In April 2007 just before my 28th birthday I had to go into the hospital for what I thought was a routine "clean out". . .however, it turned out to be a hospital stay that changed my life.
I was already wearing O2 at night when I slept for quite some time but during the day I was my active, happy self. I was teaching acting/theater to youth in my community at my sister and I's performing arts studio, I rode my horse almost every day, I stayed active w/a gym membership and I could be seen riding all over town on my Yamaha 50cc Scooter. To the outside world I looked like my normal self. . .however no one including myself expected what happened next.
I had finished teaching 13 kids how to express themselves through creativity at the CBTA (Conservatory of Ballet and Theatrical Arts) and decided to ride my scooter down to visit my sister in law who worked at a medical supply store. I had been having more headaches than usual and while I was in visiting with her I mentioned it and we discussed ordering me an pulse oxymeter. She actually had one there and I had her check my O2 not expecting it to be all that low. . . . .
I immediately called my doctors clinic and I was transferred directly to my doctor. When I explained that my oxygen reading had just came up at 63 his response was short and urgent.
"So you are on your way up here to the hospital right?". ....
"No, actually I'm out riding my scooter. . ."
"You need to get up here as soon as possible."
This would be the beginning of the end. I was admitted and despite being on high levels of O2 my oxygen saturation was still low in the 80's. My pulmonary functions were very low (under 20%) and I should have already been approached about the option of a double lung transplant. . .but I had not. There is a reason, a reason I had to stay in isolation during every hospital stay, a reason I was not scheduled for clinic on the same day other CF patients were. . . .I was harboring a bacteria that struck fear in the CF community. I had been culturing CEPACIA since I was 14 years old. I felt like I had a scarlet letter stamped on me ever since. But life goes on & Cepacia never really effected the progression of CF and so I learned to live with it.
I pushed the idea of a lung transplant with my doctors. . .and I believe they were trying to do what they felt was best for me. . .to not encourage me and get my hopes up because they knew Cepacia would disqualify me as a candidate for the life saving procedure. They instead tried to prepare us to for the months ahead of me which could become my last. They didn't give us much hope. . . .6 months maybe more. My doctor had been open and honest with me and although I know in his heart he felt like I would not find a center willing to accept me he didn't take that hope away completely.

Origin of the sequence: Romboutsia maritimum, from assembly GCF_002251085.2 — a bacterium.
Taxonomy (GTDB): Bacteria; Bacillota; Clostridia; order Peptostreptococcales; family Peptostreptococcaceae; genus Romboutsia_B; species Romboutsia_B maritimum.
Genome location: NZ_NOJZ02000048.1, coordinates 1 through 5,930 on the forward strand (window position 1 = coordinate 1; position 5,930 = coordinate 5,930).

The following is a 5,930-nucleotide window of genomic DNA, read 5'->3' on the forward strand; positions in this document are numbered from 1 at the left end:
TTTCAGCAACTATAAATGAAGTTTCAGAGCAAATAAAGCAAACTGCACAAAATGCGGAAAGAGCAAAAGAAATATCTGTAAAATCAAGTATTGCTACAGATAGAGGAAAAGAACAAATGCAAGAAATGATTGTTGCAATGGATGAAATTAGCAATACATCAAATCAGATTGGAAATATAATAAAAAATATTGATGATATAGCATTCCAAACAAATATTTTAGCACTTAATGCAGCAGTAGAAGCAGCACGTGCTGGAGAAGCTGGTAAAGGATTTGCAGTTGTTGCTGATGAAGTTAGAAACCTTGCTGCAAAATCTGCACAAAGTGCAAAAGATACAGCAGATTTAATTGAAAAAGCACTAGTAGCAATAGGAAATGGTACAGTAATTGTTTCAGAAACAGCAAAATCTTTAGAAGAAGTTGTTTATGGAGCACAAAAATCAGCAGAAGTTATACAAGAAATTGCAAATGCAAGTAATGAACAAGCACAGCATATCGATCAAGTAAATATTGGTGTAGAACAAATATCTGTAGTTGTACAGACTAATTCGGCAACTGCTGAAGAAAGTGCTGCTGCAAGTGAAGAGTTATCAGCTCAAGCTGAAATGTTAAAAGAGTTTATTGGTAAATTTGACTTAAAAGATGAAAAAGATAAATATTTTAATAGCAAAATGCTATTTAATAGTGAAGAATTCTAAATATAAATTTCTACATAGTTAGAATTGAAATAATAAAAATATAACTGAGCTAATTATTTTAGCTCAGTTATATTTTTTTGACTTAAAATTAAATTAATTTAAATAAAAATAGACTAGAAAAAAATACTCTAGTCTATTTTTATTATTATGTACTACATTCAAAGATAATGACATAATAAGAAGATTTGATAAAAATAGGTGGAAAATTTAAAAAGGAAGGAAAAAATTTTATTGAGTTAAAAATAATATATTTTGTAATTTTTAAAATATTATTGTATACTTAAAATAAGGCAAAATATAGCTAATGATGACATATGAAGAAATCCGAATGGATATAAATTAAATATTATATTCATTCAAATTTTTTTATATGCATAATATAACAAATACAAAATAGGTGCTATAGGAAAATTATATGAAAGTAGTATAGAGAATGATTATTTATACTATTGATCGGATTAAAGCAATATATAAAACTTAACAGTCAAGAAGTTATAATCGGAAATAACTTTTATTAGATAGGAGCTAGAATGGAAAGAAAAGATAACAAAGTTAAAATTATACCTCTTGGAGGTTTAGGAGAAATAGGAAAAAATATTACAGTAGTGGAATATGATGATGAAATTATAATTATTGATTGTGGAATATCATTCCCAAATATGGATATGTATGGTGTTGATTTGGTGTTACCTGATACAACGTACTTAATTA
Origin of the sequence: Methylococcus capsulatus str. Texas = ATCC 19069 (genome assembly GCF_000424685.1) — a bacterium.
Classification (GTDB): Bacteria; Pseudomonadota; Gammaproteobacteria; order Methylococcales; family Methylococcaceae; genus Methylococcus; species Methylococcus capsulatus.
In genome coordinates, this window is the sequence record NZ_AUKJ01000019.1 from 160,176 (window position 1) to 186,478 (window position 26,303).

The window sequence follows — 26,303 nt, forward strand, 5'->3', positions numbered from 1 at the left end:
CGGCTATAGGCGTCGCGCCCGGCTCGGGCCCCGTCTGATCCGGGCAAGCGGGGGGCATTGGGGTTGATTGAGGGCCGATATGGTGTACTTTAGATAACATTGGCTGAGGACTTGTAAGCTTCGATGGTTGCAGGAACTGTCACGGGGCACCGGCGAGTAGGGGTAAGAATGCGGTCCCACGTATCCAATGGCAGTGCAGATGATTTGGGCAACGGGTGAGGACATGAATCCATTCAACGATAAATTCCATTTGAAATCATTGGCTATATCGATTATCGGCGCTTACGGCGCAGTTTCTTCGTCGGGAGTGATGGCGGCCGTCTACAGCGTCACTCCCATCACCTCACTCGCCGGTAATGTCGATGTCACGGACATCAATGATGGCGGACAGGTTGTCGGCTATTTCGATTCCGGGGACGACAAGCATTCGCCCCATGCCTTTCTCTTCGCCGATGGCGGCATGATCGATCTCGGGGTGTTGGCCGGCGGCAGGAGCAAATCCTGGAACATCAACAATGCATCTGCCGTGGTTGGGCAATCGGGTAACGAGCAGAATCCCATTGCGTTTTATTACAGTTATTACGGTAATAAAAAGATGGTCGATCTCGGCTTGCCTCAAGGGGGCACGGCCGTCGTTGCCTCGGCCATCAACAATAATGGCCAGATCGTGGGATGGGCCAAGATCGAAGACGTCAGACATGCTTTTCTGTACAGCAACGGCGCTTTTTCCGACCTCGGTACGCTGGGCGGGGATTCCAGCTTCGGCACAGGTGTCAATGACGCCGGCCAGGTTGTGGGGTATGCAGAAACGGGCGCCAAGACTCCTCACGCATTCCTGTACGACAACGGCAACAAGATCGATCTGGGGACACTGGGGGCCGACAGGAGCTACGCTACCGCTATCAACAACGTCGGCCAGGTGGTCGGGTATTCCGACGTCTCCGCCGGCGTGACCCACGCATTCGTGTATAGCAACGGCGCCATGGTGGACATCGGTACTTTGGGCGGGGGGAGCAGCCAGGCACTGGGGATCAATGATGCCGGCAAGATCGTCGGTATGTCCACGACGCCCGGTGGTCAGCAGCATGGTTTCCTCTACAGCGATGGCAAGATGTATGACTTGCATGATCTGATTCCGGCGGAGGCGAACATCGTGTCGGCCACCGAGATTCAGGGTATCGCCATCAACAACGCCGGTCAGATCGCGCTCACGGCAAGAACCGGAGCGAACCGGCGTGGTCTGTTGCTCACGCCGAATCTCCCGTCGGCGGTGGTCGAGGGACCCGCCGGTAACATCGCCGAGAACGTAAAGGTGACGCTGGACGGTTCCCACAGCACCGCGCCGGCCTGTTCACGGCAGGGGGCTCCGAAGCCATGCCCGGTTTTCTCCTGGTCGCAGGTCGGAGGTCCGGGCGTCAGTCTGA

I was hospitalized over my Birthday and Bryan did a lot of planning and threw me a HUGE birthday party. All of my family came up to the 6th floor and celebrated with me. This was the first time most of them had seem me on oxygen and I am sure it was difficult. It was probably going to be the last birthday I celebrated and Bryan knew that so he made sure it was a good one. We didn't have a lot of money but Bryan took what we had and he asked me a simple question.
"If you could go anywhere (in the US) where do you want to go?. . .I know you have always wanted to go to NYC, NY. so if you want to go there I'll take you, I'll take you anywhere." then he added "Or if you would rather, I'll take you back to Hawaii"
I chose Hawaii :) While we were there Bryan made sure I got to do fun things that cost a little more money but would create memories that would be treasured forever. We went on the farm where LOST was filmed and even saw most of the cast and they waved at us~ I got to sit in the beach and watch Bryan snorkel. I love the water and beaches. Hawaii is my idea of Heaven on Earth. I had to drag my oxygen with me most of the time but that didn't even matter. . .This was quite possibly the last really happy moment in my life before my body was ravished by Cystic Fibrosis.
When we returned I decided to pursue the option of a lung transplant. My doctor in Idaho gave me a referral to see the CF specialist and lung transplant team at the University of Utah. We made the 3 hour drive with little hope knowing my Cepacia was going to be an issue. We met with Dr. Liou and he was less than personable. He explained in MUCH detail why the statistics (which he had collected and was VERY proud of) showed that due to my Cepacia I would not live long after transplant and possibly even live through the surgery. He left us in the room while he attended to another patient. .. .but with how long we sat waiting I began to wonder if he had gone out golfing. lol. In the meantime the social worker came in to speak with us. It was her words that stuck the most with me. . .it was what she said and HOW she said it that made me determined to prove the statistics wrong. She didn't tell me anything uplifting or incredibly insightful, she didn't encourage me or give me hope. She simply stated something that translated to me as "you have to accept that you're dying" but she didn't say those exact words.
"Hey Jamie, how are you doing?"
"I'm good" and that was an honest answer. Then there was a bit of an awkward pause and then she said it.
"Jamie, Do you feel like you've lived a good life?". . . . . WHAT?! What is that supposed to mean?
"Ummm, yeah but I don't feel like it's over, I still have more life I want to live" and honestly after she spoke those words I don't remember much else of the conversation because I was SHOCKED at the defeated tone in her voice and her patronizing words.